Side effects of GnRH treatment include vaginal dryness and hot flashes. Taking small amounts of estrogen and progesterone together can help control or prevent these symptoms.


Danazol is another drug used to stop periods and relieve symptoms. During danazol, the disease can continue to grow. Danazol may cause side effects such as acne and hirsutism. Hirsutism is abnormal or grows too much hair on your face and other parts of the body.

Other medications are under consideration which can improve symptoms and slow the progression of the disease.

Conservative surgery

Conservative surgery is for women who want to concieve or experience serious pain and for which hormonal treatments do not work. Conservative surgery aims at eliminating or destroying tumours in the endometrium without damaging the reproductive organs.

Laparoscopy, a minor invasive surgical intervention, is used for monitoring and diagnosing, endometriosis. It is also used for the removal of endometrial tissue. A surgeon performs small cuts in the abdomen to surgically remove the growths or to burn or spray them. Lasers are commonly used now eventually destroy that “out of place” tissue.

Last-resort surgery (hysterectomy)

In a few small cases, The doctor may recommend a full hysterectomy as a final option if your condition does not improve with other treatments.

When a full hysterectomy is performed, a surgeon takes and remove the uterus and cervix. They also pull out the ovaries because those organs produce estrogens, and estrogens cause endometrial tissue growth. At the same time, the surgeon takes out the visible lesions from the implant.

Hysterectomy is not generally regarded as a treatment or remedy for endometriosis. You’re not going to be pregnant because of a hysterectomy. Get a second opinion before you agree to the surgical procedure if you want to be pregnant.

What causes endometriosis?

While menstruating regularly, your body loses the lining of the endometrium of your uterus. This creates menstrual blood which circulates from the uterus via the small opening of the cervix to the vagina.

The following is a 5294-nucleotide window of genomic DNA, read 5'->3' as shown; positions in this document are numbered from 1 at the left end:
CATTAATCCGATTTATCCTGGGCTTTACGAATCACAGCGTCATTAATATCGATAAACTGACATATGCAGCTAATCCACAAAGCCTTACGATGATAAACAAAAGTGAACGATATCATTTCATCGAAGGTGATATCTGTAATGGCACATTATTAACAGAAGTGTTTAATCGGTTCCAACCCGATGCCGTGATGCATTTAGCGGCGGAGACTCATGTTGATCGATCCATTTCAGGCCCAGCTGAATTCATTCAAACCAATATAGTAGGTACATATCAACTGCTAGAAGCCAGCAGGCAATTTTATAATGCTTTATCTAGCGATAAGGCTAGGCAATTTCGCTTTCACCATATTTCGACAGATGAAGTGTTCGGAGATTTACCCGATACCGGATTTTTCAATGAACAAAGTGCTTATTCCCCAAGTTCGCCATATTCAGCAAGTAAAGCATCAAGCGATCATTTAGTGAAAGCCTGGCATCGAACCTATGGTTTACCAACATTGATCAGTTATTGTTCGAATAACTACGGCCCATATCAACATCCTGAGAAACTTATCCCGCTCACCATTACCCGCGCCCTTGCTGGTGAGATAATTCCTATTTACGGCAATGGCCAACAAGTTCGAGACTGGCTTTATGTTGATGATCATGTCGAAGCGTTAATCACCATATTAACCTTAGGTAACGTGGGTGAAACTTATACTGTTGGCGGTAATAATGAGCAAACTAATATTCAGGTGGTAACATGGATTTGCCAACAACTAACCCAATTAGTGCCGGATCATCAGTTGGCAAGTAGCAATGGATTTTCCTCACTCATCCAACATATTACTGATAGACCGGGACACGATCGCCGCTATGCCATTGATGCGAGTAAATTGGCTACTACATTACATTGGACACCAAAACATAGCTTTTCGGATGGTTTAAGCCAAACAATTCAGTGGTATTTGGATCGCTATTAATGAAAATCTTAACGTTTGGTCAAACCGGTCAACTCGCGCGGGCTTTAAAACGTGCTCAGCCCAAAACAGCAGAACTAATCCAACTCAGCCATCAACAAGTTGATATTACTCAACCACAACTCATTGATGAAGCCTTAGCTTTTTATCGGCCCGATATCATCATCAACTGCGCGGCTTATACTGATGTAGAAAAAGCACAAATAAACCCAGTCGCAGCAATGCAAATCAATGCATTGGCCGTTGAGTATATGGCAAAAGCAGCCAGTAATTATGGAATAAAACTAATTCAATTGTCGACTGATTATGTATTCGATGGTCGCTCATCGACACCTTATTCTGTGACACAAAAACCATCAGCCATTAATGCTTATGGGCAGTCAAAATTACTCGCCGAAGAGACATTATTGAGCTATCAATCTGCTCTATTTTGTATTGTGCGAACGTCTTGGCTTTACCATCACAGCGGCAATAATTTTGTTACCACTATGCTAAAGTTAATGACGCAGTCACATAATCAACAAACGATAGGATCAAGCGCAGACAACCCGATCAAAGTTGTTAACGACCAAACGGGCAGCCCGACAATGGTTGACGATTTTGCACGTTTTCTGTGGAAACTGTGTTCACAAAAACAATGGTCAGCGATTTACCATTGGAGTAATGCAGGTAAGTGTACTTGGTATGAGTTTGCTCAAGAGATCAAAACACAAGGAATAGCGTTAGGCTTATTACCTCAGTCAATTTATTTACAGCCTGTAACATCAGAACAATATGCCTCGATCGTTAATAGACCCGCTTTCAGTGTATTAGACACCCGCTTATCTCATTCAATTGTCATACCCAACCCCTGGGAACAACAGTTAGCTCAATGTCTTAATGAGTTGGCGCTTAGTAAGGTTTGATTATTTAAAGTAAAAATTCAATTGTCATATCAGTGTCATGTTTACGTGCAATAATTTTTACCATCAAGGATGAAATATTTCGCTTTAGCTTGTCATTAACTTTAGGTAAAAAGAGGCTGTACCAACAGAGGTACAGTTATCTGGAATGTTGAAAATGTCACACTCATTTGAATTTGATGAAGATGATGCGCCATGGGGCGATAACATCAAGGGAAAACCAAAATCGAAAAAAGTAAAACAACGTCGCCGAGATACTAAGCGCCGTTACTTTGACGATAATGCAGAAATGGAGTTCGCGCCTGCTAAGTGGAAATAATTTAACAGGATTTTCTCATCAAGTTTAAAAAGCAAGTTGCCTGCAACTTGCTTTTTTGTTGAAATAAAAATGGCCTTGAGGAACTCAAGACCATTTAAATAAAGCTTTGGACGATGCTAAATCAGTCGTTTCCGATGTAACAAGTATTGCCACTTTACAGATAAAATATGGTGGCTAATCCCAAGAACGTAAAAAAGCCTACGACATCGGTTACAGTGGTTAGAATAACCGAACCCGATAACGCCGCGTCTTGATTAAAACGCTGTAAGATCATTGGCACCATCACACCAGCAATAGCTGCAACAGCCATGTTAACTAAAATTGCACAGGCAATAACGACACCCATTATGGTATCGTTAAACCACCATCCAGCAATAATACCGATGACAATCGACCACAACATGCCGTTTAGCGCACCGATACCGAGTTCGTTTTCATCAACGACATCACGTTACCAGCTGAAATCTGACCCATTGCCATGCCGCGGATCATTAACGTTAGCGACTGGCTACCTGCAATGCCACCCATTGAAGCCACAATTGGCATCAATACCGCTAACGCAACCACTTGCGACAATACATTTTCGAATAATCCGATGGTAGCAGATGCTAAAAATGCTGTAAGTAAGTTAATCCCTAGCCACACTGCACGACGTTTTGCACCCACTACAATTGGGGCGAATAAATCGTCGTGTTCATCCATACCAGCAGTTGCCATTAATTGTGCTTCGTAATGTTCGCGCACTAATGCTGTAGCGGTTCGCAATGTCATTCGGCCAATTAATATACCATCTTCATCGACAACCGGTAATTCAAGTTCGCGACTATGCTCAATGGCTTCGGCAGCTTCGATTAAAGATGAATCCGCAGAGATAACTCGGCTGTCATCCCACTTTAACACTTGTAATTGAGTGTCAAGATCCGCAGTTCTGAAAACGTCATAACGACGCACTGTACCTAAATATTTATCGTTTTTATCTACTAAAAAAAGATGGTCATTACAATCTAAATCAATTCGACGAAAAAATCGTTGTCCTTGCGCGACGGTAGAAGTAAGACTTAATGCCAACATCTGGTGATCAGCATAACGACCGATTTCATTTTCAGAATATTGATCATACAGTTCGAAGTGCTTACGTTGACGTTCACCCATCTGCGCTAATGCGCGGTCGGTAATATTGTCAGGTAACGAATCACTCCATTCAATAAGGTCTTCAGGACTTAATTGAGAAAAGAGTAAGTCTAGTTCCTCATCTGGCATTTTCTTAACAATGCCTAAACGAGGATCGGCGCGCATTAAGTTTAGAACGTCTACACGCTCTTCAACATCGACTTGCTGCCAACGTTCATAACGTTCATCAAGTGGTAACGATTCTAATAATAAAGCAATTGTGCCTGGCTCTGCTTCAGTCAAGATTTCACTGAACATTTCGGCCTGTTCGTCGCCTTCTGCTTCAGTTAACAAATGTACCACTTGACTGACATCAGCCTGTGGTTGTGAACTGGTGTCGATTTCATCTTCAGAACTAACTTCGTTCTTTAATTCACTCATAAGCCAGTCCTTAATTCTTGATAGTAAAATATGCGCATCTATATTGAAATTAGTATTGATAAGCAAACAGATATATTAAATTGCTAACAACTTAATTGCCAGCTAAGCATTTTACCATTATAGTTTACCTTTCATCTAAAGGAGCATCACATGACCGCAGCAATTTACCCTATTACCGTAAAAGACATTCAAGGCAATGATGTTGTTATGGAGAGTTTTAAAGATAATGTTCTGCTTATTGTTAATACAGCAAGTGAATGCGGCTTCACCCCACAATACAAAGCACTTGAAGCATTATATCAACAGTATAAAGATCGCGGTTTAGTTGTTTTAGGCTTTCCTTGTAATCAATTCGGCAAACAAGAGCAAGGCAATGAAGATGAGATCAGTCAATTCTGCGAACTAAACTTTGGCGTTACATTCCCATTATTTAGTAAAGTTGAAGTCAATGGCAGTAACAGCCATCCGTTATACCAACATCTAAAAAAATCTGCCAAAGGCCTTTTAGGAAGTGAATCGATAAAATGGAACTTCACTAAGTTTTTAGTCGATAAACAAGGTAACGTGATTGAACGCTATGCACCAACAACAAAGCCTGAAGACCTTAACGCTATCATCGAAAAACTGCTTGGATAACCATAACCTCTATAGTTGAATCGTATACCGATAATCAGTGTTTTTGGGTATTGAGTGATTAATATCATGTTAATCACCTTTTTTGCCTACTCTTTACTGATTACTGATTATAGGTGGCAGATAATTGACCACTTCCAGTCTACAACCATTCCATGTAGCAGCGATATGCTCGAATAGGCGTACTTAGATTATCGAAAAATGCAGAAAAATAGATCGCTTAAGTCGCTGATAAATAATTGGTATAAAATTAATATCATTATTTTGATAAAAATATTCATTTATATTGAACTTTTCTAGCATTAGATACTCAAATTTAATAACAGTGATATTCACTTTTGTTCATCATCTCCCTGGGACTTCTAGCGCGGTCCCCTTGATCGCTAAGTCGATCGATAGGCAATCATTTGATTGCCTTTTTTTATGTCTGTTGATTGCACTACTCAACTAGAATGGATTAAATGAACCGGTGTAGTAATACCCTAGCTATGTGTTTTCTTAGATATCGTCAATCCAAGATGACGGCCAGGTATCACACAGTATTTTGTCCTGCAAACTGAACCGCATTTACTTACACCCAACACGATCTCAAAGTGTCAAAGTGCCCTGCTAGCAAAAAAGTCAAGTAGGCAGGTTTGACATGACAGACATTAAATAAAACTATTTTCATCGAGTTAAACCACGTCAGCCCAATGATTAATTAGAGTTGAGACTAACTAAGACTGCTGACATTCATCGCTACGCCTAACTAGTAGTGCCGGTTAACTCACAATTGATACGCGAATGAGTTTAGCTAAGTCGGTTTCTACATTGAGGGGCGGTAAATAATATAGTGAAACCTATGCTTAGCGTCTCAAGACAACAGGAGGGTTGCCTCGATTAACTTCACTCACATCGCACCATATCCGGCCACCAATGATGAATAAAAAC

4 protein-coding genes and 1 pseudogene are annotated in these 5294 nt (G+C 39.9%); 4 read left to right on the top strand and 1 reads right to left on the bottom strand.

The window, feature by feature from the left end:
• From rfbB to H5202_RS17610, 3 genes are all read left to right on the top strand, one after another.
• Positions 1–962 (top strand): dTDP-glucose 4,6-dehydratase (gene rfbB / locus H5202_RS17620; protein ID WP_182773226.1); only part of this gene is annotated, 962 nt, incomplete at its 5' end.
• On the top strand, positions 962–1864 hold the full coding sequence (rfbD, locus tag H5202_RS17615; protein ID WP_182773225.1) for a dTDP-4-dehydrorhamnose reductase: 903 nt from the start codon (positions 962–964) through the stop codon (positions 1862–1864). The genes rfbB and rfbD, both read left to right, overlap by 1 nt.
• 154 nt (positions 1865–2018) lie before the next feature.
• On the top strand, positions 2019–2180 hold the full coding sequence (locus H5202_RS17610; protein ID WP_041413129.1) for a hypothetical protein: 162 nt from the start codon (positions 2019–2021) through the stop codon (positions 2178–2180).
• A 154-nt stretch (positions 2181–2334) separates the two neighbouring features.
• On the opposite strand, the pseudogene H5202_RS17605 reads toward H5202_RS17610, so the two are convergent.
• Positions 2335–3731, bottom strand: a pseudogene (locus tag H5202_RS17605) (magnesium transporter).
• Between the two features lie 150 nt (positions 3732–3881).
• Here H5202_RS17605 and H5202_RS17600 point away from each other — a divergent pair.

The specific cause of endometriosis remains unclear, and different theories exist behind the cause of this disease, even though no theory was proven.

An older theory is that endometriosis occurs due to a process called retrograde menstruation. This happens when menstrual blood circulates through your fallopian tubes within your pelvic cavity or into a peritoneal cavity rather than draining out of the body through the vagina.

According to another theory, hormones transform cells outside the uterus into cells similar to the internal mucous membrane of the uterus, called endometrial cells.

Others think it can happen if small parts of your abdomen turn into endometrial tissue. This can occur because your abdominal cells grow out of embryonic cells, that can change shape and function as endometrial cells. We’re not sure why this is happening.

These moved endometrial cells can develop on your pelvic walls and surfaces of your pelvic organs, These include the bladder, ovaries and peritoneal organs. They just keep growing, thicken, They bleed during your menstrual cycle in response to your cycle’s hormones.

It is possible that menstrual blood empties into the pelvic cavity through a surgical scar, for example, after a cesarean delivery (commonly known as a cesarean section).

Another theory suggests that the cells of the endometrium are removed from the uterus by the lymphatic system. Another theory is that this may be due to a faulty immune system that does not destroy the wandering cells of the endometrium.

Some think that endometriosis could start in fetal life with poorly placed cell tissue that begins to respond to the hormones of puberty. It is generally referred to as the Mullerian theory. The development of endometriosis could also be linked with genetic or even environmental toxins.

Endometriosis stages

There are four stages or categories associated with endometriosis. This may include one of the following steps:

  • minimal
  • mild
  • moderate
  • severe

This stage is determined by various factors. These factors may include the location, number, size and depth of endometrium implants.

Stage 1: Minimal

In minimal endometriosis, you have tiny lesions or sores and growth of superficial endometrial tissue on your ovary. Inflammation may also occur in or around the pelvis cavity.

Stage 2: Mild

Mild endometriosis consists of small lesions and superficial endometrial implants on an ovary and pelvic outflow.